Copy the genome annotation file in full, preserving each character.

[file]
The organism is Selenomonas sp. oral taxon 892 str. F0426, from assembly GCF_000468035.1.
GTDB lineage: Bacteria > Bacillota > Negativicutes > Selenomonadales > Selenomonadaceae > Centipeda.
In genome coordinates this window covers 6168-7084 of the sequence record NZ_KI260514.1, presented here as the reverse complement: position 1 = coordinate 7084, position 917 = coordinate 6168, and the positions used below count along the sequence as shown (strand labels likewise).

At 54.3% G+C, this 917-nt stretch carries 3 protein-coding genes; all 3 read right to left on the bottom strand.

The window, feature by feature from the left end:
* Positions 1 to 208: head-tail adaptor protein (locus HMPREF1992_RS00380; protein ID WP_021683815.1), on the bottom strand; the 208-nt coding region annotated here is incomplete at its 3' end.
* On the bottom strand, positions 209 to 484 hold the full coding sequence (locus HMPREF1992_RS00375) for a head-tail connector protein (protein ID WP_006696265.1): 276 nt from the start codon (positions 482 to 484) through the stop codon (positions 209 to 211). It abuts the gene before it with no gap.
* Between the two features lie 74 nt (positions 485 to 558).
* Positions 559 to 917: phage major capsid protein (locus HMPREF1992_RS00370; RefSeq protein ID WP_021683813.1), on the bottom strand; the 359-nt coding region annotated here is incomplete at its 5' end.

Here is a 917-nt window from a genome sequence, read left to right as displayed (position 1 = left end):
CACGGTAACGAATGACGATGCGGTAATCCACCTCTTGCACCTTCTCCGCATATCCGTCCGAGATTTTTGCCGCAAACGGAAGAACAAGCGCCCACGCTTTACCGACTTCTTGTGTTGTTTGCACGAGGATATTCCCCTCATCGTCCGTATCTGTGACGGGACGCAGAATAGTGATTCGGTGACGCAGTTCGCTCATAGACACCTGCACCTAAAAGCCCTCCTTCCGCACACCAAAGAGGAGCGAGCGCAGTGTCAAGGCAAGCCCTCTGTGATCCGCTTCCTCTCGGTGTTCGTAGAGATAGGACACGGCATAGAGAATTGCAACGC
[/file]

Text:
The organism is Selenomonas sp. oral taxon 892 str. F0426, from assembly GCF_000468035.1.
GTDB lineage: Bacteria > Bacillota > Negativicutes > Selenomonadales > Selenomonadaceae > Centipeda.
In genome coordinates this window covers 6168-7084 of the sequence record NZ_KI260514.1, presented here as the reverse complement: position 1 = coordinate 7084, position 917 = coordinate 6168, and the positions used below count along the sequence as shown (strand labels likewise).

At 54.3% G+C, this 917-nt stretch carries 3 protein-coding genes; all 3 read right to left on the bottom strand.

The window, feature by feature from the left end:
* Positions 1 to 208: head-tail adaptor protein (locus HMPREF1992_RS00380; protein ID WP_021683815.1), on the bottom strand; the 208-nt coding region annotated here is incomplete at its 3' end.
* On the bottom strand, positions 209 to 484 hold the full coding sequence (locus HMPREF1992_RS00375) for a head-tail connector protein (protein ID WP_006696265.1): 276 nt from the start codon (positions 482 to 484) through the stop codon (positions 209 to 211). It abuts the gene before it with no gap.
* Between the two features lie 74 nt (positions 485 to 558).
* Positions 559 to 917: phage major capsid protein (locus HMPREF1992_RS00370; RefSeq protein ID WP_021683813.1), on the bottom strand; the 359-nt coding region annotated here is incomplete at its 5' end.

Here is a 917-nt window from a genome sequence, read left to right as displayed (position 1 = left end):
CACGGTAACGAATGACGATGCGGTAATCCACCTCTTGCACCTTCTCCGCATATCCGTCCGAGATTTTTGCCGCAAACGGAAGAACAAGCGCCCACGCTTTACCGACTTCTTGTGTTGTTTGCACGAGGATATTCCCCTCATCGTCCGTATCTGTGACGGGACGCAGAATAGTGATTCGGTGACGCAGTTCGCTCATAGACACCTGCACCTAAAAGCCCTCCTTCCGCACACCAAAGAGGAGCGAGCGCAGTGTCAAGGCAAGCCCTCTGTGATCCGCTTCCTCTCGGTGTTCGTAGAGATAGGACACGGCATAGAGAATTGCAACGC